The joy of wetlands

“Wetlands are essential to tackling the twin threats of the ecological and climate emergencies.” Following World Wetlands Day on 1 February, Green Party Deputy Leader celebrates the UK’s wetlands for their ecological diversity, impact on wellbeing and potential for climate change and flood mitigation.

Lea Valley wetlands
Lea Valley wetlands

Image: Wikimedia Commons

Lea Valley wetlands.

Amelia Womack

The Gwent Levels might be my favourite natural landscape in all of Britain, and they’re just a stone’s throw away from where I grew up in Newport, Wales. Over 100 square kilometres of wetlands on the fringe of the Severn Estuary, and home to an abundance of diverse wildlife, ecosystems and stunning views.

Over the last five years or so, however, I’ve had to visit with my campaigning hat on as well as my walking boots. George Osborne and the Welsh Government have been locked in a battle with local residents and environmentalists, determined to split the landscape with a filthy M4 relief road. Aside from the obvious climate impact of this relentless dedication to dirty road building, this would have devastated one of the most precious parts of Wales’ natural heritage.

In June last year, we won our campaign, and the government scrapped their plans to rupture the levels with a £2-billion motorway. Since then, I have been filled with hope about protecting and extending our country’s wetlands. As we celebrated World Wetlands Day this weekend, it has never seemed more important to support these spectacular and vital environments. 

Wetlands are essential to tackling the twin threats of the ecological and climate emergencies. According to the Wildfowl and Wetlands Trust (WWT), freshwater wetlands cover less than one percent of the UK’s land area, but are relied on by over 40 percent of all species. Peat wetlands alone sequester more carbon than rainforests – up to a third of the world’s total – despite covering only three percent of all land. The potential for wetlands to restore ecology and fight climate chaos is massive.

Yet, despite all of this, between 1970 and 2015, nearly 35 per cent of the world’s wetlands were lost. This trend must be reversed urgently, in a range of creative ways – small as well as big. 

As important as it is to have pristine, expansive environments like the Gwent Levels protected and extended, I don’t want wetlands to just be ‘out there’ on the peripheries of cities or deep into the countryside, a place to which you make a special pilgrimage to be among nature. We should be among nature when we go about our daily lives.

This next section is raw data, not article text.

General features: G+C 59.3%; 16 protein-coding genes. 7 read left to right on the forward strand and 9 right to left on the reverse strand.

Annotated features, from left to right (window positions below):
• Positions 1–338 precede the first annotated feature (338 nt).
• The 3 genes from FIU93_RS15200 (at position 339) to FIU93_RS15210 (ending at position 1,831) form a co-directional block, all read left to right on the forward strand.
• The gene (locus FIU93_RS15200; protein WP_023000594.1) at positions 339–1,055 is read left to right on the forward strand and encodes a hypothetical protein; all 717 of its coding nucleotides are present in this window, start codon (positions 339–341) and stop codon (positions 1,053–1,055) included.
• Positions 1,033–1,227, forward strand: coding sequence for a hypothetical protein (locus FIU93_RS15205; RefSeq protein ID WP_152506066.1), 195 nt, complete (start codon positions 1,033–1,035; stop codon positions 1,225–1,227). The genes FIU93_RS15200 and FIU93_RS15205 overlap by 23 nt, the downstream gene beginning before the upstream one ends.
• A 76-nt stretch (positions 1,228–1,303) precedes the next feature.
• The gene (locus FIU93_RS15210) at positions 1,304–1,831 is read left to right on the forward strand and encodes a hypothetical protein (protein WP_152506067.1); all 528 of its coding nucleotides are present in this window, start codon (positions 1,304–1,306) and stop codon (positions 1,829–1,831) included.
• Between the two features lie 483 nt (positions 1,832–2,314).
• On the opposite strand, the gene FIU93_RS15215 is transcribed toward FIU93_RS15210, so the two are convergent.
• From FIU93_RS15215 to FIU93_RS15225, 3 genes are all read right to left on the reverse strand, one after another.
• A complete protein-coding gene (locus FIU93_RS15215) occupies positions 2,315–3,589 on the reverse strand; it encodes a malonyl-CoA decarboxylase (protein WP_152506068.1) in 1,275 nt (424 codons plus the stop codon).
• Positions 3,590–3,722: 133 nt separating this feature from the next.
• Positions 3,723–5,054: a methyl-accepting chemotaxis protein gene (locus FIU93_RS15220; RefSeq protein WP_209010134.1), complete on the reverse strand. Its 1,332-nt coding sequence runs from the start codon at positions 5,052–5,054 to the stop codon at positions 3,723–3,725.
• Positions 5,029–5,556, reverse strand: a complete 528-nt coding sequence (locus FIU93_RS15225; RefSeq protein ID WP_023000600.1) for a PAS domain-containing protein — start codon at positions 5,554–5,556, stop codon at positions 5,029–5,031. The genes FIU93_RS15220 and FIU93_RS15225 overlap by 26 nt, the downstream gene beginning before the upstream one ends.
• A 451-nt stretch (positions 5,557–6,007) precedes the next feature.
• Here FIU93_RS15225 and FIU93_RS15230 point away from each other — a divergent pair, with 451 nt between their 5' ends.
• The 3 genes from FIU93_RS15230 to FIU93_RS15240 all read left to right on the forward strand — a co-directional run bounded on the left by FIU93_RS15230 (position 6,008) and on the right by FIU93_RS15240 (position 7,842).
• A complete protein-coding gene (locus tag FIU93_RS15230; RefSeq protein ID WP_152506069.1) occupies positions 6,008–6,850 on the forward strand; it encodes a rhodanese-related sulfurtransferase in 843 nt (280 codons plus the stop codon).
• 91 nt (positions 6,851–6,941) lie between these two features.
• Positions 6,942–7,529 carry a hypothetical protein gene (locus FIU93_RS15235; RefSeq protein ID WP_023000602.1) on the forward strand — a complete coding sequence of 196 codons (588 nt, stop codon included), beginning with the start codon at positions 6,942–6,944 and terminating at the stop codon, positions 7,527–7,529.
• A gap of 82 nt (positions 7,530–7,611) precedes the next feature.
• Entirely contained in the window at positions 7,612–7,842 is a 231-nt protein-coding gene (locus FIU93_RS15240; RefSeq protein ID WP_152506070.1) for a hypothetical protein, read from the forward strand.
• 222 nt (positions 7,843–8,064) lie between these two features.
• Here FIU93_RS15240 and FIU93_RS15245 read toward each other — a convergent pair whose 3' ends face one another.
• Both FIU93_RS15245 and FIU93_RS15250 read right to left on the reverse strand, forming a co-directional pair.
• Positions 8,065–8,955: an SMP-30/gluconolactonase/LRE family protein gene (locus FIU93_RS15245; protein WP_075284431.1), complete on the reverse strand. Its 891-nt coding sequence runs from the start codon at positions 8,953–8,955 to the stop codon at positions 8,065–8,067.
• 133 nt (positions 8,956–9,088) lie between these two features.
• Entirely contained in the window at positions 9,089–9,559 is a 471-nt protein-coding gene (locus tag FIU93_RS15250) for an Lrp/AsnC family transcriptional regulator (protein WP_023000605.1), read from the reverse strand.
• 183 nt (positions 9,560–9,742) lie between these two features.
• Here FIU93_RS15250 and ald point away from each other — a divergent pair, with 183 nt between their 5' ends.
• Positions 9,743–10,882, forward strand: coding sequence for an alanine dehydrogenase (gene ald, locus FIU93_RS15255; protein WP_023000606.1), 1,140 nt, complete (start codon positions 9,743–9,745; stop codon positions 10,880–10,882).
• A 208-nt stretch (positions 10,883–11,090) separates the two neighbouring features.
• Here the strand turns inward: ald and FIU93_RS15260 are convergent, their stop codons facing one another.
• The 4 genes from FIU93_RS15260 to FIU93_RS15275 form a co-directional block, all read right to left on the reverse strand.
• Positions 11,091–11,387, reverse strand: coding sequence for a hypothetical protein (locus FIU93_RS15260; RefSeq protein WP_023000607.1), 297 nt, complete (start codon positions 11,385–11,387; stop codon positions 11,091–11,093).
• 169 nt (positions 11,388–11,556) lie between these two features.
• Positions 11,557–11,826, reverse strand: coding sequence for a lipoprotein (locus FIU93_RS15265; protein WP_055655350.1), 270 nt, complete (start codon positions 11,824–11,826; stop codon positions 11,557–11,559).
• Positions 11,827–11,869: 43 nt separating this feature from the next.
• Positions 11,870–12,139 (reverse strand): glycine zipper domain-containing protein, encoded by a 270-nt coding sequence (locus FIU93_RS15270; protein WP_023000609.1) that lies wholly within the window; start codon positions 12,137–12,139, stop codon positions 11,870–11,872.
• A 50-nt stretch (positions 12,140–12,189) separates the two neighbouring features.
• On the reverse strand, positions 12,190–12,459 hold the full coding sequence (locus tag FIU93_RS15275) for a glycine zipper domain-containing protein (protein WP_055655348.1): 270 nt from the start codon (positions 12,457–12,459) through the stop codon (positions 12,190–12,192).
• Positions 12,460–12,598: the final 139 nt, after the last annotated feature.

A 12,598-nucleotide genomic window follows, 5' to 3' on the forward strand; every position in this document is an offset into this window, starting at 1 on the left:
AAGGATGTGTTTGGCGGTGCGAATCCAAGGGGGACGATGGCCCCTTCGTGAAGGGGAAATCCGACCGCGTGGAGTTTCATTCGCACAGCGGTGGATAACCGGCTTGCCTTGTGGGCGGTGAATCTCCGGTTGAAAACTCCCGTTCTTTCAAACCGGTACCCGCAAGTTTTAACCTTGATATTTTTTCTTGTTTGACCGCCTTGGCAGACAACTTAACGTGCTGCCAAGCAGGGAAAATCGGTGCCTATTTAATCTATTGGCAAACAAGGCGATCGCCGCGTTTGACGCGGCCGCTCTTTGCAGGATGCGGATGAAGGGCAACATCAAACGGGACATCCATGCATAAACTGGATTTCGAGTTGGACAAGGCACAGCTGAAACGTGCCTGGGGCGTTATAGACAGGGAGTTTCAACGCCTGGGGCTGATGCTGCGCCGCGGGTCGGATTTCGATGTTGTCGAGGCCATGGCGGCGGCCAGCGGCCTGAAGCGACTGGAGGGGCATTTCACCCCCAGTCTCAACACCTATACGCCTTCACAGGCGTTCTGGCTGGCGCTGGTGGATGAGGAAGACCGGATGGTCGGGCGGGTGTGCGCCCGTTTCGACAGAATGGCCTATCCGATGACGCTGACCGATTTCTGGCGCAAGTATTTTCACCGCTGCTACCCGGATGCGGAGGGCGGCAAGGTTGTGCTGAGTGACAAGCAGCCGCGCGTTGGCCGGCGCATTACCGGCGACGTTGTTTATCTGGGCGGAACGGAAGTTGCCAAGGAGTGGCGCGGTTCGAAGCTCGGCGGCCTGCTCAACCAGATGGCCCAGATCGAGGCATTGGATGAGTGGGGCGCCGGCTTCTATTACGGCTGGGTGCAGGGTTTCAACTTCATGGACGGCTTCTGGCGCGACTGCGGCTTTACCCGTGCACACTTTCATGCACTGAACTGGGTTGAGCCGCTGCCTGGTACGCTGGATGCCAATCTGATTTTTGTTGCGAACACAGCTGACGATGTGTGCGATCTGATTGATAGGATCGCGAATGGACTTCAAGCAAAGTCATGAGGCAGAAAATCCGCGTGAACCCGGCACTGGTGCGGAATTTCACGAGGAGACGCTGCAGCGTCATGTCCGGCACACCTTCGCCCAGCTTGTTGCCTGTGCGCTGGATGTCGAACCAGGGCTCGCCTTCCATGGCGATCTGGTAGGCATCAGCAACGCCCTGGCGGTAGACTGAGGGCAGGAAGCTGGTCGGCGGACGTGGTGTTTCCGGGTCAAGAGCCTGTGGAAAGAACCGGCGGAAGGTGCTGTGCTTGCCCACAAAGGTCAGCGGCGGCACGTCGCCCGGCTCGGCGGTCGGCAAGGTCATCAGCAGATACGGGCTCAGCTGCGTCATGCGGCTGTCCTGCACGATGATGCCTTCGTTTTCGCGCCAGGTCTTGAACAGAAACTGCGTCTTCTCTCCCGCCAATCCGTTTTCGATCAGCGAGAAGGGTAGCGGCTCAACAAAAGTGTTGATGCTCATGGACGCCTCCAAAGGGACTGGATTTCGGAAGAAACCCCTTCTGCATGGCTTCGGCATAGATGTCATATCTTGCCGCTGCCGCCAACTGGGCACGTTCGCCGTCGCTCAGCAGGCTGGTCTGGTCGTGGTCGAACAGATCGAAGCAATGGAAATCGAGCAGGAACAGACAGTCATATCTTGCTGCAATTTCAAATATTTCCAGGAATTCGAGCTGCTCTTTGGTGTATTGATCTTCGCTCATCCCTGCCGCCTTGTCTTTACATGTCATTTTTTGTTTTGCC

A good place to start is literally at home. It might not sound like much to have a little pond or just a boggy patch at the bottom of the garden, but these are wetlands as important as any heritage site. Take the issue of flooding. With the devastation of entire regions of the country becoming a crisis worsening year on year, embedding wetlands into urban planning could help keep our communities dry by storing rainfall, and helping slow the flow. 

Too often, we build houses with concrete gardens, and wonder why water seeps under the doors, especially after we’ve stripped the uplands, sending water barreling towards our towns and villages. Wetlands embedded into the heart of our communities could transform everything. On this, Wales is ahead of the curve, with sustainable urban drainage schemes being mandatory on any new construction larger than a single house

We can build ecological principles into sustainable drainage schemes, and make them a public asset as well as a pragmatic bit of engineering. Across cities, we’re starting to see more and more parklets, reclaiming places like individual car parking bays as small green spaces. Why not make some of these wetlands? Imagine if our government pledged a marsh every mile, providing pockets of wetland less than a mile from anywhere you live in the UK. 

The impacts on flood mitigation could be profound, when coupled with larger-scale projects on the outskirts of settlements. But aside from stopping bad things from happening, they would also offer an unmitigated good: adding a bit of wilderness and nature to our lives. 

Last year, the Green Space Index revealed that 2.6 people have no access to a green space within a ten minute walk, yet we know that time in nature has an incredible impact on our mental health. That’s why the benefits of wetlands can’t be locked away in faraway heritage sites to which we have to make special trips. We have to bring them to our doorsteps, our walks to work, our lunch breaks. 

Whether it’s finding frogspawn in the pond at the bottom of the garden, or seeing a common crane which has returned to the UK after 400 years of effective extinction, wetlands offer a window into nature like nothing else. They are essential to the survival of an unfathomable number of species, and they are indispensable in the fight against climate chaos. 

If you can, why not visit a local wetlands this weekend, and enjoy some of Britain’s most beautiful, diverse and thrilling landscapes. And if you’re lucky enough to have a garden, consider bringing a bit of the wetlands home with you too, by introducing a small marsh or pond. It might just seem like a soggy bit of soil, but it could be the most important thing you do for the environment all year.